One of the most agreeable phrases in the English language is, “This is for you”. A certain brewery has capitalized on the expression with the words, “This Bud’s for you”. A most welcomed phrase for me is “There is mail for you”. It brings to mind that the entire postal system is dedicated to delivering, often from great distances, something that belongs to me. Federal laws ensure that my name as the addressee is honored and protected.
Gifts are usually well received and they also serve the benefactor well. We are beings who are made to give and are happiest when we give from the heart. One of the greatest of all gifts is provided by nature and comes free of charge. Though it does come from the heart, we can say, sadly, that it is often spurned for something of lesser value.
Mechthild of Magdeburg, a thirteenth century mystic, relates a vision she had concerning the milk of the Madonna. In her description of the breastfeeding Christ Child, she writes, “Then the sweet milk flowed from her pure heart painlessly, and the child suckled his food in human wise”. According to the physiology of her time, breast feeding was seen as a gift of heart. This is an instance in which natural human intuition has something more profound to say than what we find in biology text books. Oliver Wendell Holmes understood how nature on its own can be more provident than the brainiest of scientists. Accordingly, he once said, “A pair of substantial mammary glands has the advantage over the two hemispheres of the most learned professor’s brain in the art of compounding a nutritive fluid for infants.” Nature has a bounty for which technology has no adequate substitute.
The universal connotations of mother’s milk flowing from a center of human charity and generosity are perhaps most famously expressed in Shakespeare’s metaphor, “the milk of human kindness”. Mother’s milk is symbolic of a host of natural human virtues. In addition to love, generosity, and kindness, it also includes fidelity, dedication, and hope. These are virtues that have no expiration date.
When St. Augustine said of Mary that “She gave milk to our bread,” he was referring to how her milk enriches the body of Christ and consequently, the Eucharist. In a scientific sense, she fortified the Eucharist with Vitamin D. Her milk, then, is an unbroken stream flowing from the Madonna to her Child, to the Eucharist, and finally to all communicants. Her milk, therefore, is “for” everyone. Mary feeds us, though indirectly, with the milk of her own kindness. The Eucharist may be richer than we think.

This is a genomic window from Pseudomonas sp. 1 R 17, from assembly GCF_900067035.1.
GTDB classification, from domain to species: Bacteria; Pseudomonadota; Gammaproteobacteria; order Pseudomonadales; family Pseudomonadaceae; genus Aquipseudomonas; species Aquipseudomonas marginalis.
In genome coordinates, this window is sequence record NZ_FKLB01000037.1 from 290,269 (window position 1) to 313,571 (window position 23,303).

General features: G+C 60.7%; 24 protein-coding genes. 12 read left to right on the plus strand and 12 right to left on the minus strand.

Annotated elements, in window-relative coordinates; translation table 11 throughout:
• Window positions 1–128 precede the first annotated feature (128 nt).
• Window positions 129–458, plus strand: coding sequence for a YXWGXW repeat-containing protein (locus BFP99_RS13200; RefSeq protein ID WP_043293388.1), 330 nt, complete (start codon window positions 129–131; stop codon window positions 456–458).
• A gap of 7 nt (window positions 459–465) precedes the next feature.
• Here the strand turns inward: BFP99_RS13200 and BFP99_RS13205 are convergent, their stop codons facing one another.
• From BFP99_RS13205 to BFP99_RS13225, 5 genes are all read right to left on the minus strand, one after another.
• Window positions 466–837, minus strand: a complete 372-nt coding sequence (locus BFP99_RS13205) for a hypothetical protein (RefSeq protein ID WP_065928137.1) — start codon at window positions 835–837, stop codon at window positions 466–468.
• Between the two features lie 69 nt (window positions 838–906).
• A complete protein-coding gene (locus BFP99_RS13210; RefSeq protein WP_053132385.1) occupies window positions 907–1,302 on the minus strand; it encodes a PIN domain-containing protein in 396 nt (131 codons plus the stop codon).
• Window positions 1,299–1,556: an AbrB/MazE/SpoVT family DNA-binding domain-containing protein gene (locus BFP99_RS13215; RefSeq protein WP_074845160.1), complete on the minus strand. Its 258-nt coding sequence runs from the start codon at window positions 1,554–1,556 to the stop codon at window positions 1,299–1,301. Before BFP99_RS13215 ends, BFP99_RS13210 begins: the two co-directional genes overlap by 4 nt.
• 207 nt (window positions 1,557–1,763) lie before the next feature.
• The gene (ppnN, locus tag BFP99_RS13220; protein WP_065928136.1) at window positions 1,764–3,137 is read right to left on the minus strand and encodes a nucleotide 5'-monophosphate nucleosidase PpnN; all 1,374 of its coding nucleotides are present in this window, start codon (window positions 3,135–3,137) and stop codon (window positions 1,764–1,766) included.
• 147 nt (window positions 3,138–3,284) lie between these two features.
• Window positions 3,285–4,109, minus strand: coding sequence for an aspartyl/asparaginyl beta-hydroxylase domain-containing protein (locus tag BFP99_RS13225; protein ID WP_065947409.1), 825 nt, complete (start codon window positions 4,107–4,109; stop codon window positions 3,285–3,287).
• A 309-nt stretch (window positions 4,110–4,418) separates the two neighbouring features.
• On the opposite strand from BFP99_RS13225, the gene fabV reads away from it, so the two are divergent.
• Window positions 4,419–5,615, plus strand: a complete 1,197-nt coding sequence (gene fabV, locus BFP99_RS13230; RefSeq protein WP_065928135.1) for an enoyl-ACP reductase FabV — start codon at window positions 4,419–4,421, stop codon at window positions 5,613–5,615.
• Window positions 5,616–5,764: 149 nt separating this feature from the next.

While hanging on the cross, Christ prayed from the twenty-second Psalm, “My God, My God, why hast Thou forsaken me?” That same Psalm contains the words, “Thou indeed did bring me forth from the womb; Thou gave me confidence upon my mother’s breast”. At this moment, the beginning and the end of temporal life were brought together.
Breast feeding can be seen as an act of charity. But in addition to this, it is an act of justice, for the mother’s milk belongs to the baby. In other words, the milk is for the baby. The mother, herself, has no particular use for her own milk. It provides her child with nourishment and warmth. It also strengthens the child’s immune system so that it can be better protected from infection and disease. Moreover, the mother’s milk arrives fortuitously at the time of childbirth when feeding her hungry infant is most propitious.
Breastfeeding is the inauguration of the face-to-face relationship. The newborn’s eyes have a natural affinity for the mother’s face to which the infant is spontaneously attracted. Reciprocally, the mother lowers her head as she looks down to her child to establish visual contact. It is love at first sight, a love that needs to be firmly grounded and repeatedly drawn from in order to deal with all the problems that may arise over the years between the mother and her growing child. The benefits of breastfeeding do not represent a mere complementary relationship between mother and child. They prepare and strengthens both mother and child for all subsequent interpersonal relationships.
The demonstrable fact that the milk belongs to the baby establishes the truth that a human being is not an isolated entity riveted to its own selfish needs. The mother is for the child, just as Adam, from whose side Eve was taken, is for his wife, and Christ on the Cross, from whose side gushed blood and water, is for all other human beings. We can say, then, that the husband is for the wife, the mother is for her baby, and the family is for society. Everything about Christianity resonates with the unprepossessing preposition, for. The power of for is fortuitous, formative, formidable, and forward-thinking. We might say that the power of for has the potential to unify the world.
Writing is primarily for the reader, and certainly not for self-aggrandizement. So, too, in the same sense, teaching is for the student, just as parenting is for the child, and nursing is for the patient. Saint Thomas Aquinas taught that the end of the work supersedes the end of the worker. Therefore, the doctor should be more concerned about the health of his patients than his own remunerations.
Jean-Paul Sartre could not have been more wrong when he redefined the human being as a “Being-for-itself” (être-pour-soi). We are beings for others, as testified by the mother breast feeding her young.
The secular world teaches us to think of peace and justice in socio-economic terms. But is there a better place to begin the movement toward peace and justice than with the mother breast feeding her child in a face-to-face, I-Thou relationship?